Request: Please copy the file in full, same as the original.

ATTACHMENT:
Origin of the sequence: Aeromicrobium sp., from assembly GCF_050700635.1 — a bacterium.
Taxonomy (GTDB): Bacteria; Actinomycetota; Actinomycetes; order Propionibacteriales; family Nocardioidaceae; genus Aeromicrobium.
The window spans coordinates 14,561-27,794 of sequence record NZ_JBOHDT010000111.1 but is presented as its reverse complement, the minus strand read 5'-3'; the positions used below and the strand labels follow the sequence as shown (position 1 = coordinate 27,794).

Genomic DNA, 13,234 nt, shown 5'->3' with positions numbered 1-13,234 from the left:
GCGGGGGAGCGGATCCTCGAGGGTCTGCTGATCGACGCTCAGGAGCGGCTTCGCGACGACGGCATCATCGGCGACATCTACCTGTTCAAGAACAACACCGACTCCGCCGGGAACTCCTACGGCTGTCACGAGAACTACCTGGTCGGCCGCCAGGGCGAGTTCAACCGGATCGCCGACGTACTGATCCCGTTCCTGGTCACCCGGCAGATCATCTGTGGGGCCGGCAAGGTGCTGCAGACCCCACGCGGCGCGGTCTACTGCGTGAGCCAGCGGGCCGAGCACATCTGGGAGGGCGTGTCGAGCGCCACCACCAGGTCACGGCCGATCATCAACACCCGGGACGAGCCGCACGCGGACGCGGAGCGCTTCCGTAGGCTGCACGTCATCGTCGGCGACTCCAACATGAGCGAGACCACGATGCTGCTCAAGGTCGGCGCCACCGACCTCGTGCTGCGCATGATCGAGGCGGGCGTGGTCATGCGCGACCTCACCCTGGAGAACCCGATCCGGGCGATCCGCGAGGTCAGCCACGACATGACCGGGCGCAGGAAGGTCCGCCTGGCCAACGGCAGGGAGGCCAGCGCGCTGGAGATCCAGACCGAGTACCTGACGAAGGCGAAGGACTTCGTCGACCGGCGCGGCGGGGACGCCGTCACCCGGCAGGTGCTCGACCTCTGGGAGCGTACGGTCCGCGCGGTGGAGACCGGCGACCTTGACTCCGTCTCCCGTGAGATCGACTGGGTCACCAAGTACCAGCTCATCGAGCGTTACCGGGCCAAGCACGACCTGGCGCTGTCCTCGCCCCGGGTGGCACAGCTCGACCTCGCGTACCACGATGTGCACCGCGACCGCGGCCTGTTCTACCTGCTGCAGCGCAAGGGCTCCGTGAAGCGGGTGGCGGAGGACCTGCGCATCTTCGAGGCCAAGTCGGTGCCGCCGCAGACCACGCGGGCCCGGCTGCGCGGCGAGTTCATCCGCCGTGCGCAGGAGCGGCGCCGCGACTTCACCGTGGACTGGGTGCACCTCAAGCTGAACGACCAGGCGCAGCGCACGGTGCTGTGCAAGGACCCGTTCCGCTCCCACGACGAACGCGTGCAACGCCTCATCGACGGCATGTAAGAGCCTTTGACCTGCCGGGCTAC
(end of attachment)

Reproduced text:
Origin of the sequence: Aeromicrobium sp., from assembly GCF_050700635.1 — a bacterium.
Taxonomy (GTDB): Bacteria; Actinomycetota; Actinomycetes; order Propionibacteriales; family Nocardioidaceae; genus Aeromicrobium.
The window spans coordinates 14,561-27,794 of sequence record NZ_JBOHDT010000111.1 but is presented as its reverse complement, the minus strand read 5'-3'; the positions used below and the strand labels follow the sequence as shown (position 1 = coordinate 27,794).

Genomic DNA, 13,234 nt, shown 5'->3' with positions numbered 1-13,234 from the left:
GCGGGGGAGCGGATCCTCGAGGGTCTGCTGATCGACGCTCAGGAGCGGCTTCGCGACGACGGCATCATCGGCGACATCTACCTGTTCAAGAACAACACCGACTCCGCCGGGAACTCCTACGGCTGTCACGAGAACTACCTGGTCGGCCGCCAGGGCGAGTTCAACCGGATCGCCGACGTACTGATCCCGTTCCTGGTCACCCGGCAGATCATCTGTGGGGCCGGCAAGGTGCTGCAGACCCCACGCGGCGCGGTCTACTGCGTGAGCCAGCGGGCCGAGCACATCTGGGAGGGCGTGTCGAGCGCCACCACCAGGTCACGGCCGATCATCAACACCCGGGACGAGCCGCACGCGGACGCGGAGCGCTTCCGTAGGCTGCACGTCATCGTCGGCGACTCCAACATGAGCGAGACCACGATGCTGCTCAAGGTCGGCGCCACCGACCTCGTGCTGCGCATGATCGAGGCGGGCGTGGTCATGCGCGACCTCACCCTGGAGAACCCGATCCGGGCGATCCGCGAGGTCAGCCACGACATGACCGGGCGCAGGAAGGTCCGCCTGGCCAACGGCAGGGAGGCCAGCGCGCTGGAGATCCAGACCGAGTACCTGACGAAGGCGAAGGACTTCGTCGACCGGCGCGGCGGGGACGCCGTCACCCGGCAGGTGCTCGACCTCTGGGAGCGTACGGTCCGCGCGGTGGAGACCGGCGACCTTGACTCCGTCTCCCGTGAGATCGACTGGGTCACCAAGTACCAGCTCATCGAGCGTTACCGGGCCAAGCACGACCTGGCGCTGTCCTCGCCCCGGGTGGCACAGCTCGACCTCGCGTACCACGATGTGCACCGCGACCGCGGCCTGTTCTACCTGCTGCAGCGCAAGGGCTCCGTGAAGCGGGTGGCGGAGGACCTGCGCATCTTCGAGGCCAAGTCGGTGCCGCCGCAGACCACGCGGGCCCGGCTGCGCGGCGAGTTCATCCGCCGTGCGCAGGAGCGGCGCCGCGACTTCACCGTGGACTGGGTGCACCTCAAGCTGAACGACCAGGCGCAGCGCACGGTGCTGTGCAAGGACCCGTTCCGCTCCCACGACGAACGCGTGCAACGCCTCATCGACGGCATGTAAGAGCCTTTGACCTGCCGGGCTAC